Somewhere Over the Rainbow: The Discovery of Infrared Light

Hello, friends!

The way I see it, there are two kinds of people who call themselves skeptics.  There are skeptics who question everything because they genuinely want to learn more, and then there are skeptics who question everything that does not conform to their own particular worldview.

I was once sitting in a bar with a young woman who turned out to be that second type of skeptic.  The conversation turned to outer space (as conversations inevitably do when I’m around), and this young woman kept asking: “How could they possibly know that?”  And when I said I honestly didn’t know, she concluded: “I think scientists just make all this stuff up!”

So today, I’d like to start what I’m hoping will become a series of posts on this blog answering the question: “How could they possibly know that?”  And we’ll begin with the discovery of infrared light.


You may be surprised to learn that infrared light was discovered in the year 1800.  Sir William Herschel (the same Sir William Herschel who’d previously discovered the planet Uranus) was tinkering with his telescope, trying to find a safer way to observe the Sun.  He thought that, perhaps, different colored filters might do the trick.

So Herschel set up an experiment to measure the temperatures of different colors of light.  It was an elegantly simple experiment.  A ray of sunlight passed through a prism, and the rainbow of light that came out of the prism hit some thermometers.

Herschel found that the blue/violet side of the spectrum was associated with lower temperatures; the red/orange side was associated with higher temperatures.  This was not, actually, what Herschel had expected.  He’d thought temperatures would peak somewhere in the middle: in the yellow/green part of the spectrum.

Curious, Herschel decided to place a thermometer outside the visible spectrum, somewhere beyond red.  The dark area beyond red turned out to be hotter than any of the visible colors.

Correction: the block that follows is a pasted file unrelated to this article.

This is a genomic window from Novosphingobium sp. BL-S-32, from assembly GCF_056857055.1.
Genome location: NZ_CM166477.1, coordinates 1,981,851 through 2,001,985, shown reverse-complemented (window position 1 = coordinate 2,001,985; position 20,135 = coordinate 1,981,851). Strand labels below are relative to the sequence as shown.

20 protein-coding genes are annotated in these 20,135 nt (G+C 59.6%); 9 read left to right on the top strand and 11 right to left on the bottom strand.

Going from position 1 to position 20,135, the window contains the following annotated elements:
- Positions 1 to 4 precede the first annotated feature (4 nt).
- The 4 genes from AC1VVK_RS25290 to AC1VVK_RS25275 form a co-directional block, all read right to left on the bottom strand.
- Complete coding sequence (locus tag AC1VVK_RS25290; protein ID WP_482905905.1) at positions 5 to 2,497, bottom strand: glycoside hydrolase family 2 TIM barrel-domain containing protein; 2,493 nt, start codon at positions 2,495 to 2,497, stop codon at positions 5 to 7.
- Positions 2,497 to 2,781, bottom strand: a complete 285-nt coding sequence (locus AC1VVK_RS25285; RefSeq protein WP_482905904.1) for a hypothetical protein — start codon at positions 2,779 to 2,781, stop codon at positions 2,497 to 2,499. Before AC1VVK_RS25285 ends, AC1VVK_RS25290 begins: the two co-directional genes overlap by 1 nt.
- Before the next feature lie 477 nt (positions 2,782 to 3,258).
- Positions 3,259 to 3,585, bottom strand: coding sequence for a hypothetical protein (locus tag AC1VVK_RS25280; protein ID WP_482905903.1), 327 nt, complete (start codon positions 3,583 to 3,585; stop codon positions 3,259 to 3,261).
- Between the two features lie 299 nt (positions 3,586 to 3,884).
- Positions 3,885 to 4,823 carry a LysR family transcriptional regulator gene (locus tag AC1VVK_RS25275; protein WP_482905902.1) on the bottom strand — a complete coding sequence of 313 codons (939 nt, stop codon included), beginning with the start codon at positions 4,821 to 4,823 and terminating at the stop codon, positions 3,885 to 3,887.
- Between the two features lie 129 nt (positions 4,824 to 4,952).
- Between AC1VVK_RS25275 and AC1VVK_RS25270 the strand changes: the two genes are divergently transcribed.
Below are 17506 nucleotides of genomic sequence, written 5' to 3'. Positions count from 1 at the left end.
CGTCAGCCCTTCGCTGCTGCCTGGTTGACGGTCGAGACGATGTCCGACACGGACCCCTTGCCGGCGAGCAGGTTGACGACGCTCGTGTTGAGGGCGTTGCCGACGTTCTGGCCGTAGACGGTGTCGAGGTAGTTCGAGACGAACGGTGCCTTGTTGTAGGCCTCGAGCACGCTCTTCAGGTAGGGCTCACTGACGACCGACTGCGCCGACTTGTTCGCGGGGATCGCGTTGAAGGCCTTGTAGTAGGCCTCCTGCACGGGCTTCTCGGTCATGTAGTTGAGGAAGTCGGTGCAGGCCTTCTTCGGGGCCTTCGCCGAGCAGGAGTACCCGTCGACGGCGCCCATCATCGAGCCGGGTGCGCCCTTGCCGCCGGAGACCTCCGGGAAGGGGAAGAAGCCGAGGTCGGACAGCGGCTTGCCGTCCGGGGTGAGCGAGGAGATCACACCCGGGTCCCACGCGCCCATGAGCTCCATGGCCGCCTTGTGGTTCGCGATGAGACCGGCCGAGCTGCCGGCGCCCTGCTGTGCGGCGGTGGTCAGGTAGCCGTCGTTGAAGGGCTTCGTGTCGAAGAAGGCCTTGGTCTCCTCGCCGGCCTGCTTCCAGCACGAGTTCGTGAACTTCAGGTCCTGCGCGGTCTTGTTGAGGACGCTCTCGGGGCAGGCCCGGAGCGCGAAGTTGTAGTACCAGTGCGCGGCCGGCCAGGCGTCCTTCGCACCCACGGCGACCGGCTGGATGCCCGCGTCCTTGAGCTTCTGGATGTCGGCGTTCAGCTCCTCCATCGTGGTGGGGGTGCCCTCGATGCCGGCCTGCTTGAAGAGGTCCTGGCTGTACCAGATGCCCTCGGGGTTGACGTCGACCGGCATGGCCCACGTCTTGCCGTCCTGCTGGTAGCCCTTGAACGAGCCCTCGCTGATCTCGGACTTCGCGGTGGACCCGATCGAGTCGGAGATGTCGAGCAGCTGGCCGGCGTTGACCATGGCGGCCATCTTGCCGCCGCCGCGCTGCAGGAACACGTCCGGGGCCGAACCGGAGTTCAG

Herschel called this new, invisible kind of light “calorific rays,” from a Latin word meaning “heat.”  The word calorie comes from the same Latin root.  The term infrared light would not be introduced until many decades after Herschel’s death.


Of course you do, because you’re the first kind of skeptic I mentioned, not the second!  Here are some links, organized from “easiest and most accessible” at the top to “most technical” at the bottom.  Enjoy!

P.S.: The word infrared literally means “under red.”  So this blog post really should have been titled “Somewhere Under the Rainbow.”

14 thoughts on “Somewhere Over the Rainbow: The Discovery of Infrared Light

  1. Nice placement of links at the end 🙂 It doesn’t interrupt my reading flow and looks good. No one could explain every discovery to a friend at a bar. Especially not if you have to trace back through decades of data and analysis. Do you ever check out the podcast and transcripts from Skeptoid? That’s a site I like. for for why you shouldn’t question everything. That statement should pique some interest among this blog’s readers.

    Liked by 1 person

  2. I love the idea of the “how could they know that” series. Looking forward to future entries!

    I wish a had money for every time I’ve been told I’m not a skeptic by someone because I didn’t share their biases. Granted, we’re all Bayesians to some extent, but it matters how our priors were arrived at.

    Kind of interesting that the longer wavelength is the hotter one. Given that the shorter wavelengths (like ultraviolet) are supposed to have more energy, I wonder how that works.

    Liked by 2 people

    1. You know, I’ve been wondering about that too. I’ve wondered about that for a long time now, but I never looked into it.

      After writing this post, though, I started reading a little about the discovery of ultraviolet light. If I do more research on that, I have a feeling I might find the answer to our question.

      Liked by 1 person

  3. That’s really interesting, and I wouldn’t have thought the reds are hotter than the blues! I’m curious as to why, but I have a feeling that since the intensity and amount of infrared is much higher than purple, there’s more light transferring more energy in that part of the spectrum. I can’t find much to explain his findings though.

    Liked by 1 person

    1. Yeah, I’m a little confused about that myself. It’s the opposite of how black body radiation works. I think you’re probably right, though, that it has something to do with the way energy gets transferred from light to matter.

      Liked by 1 person

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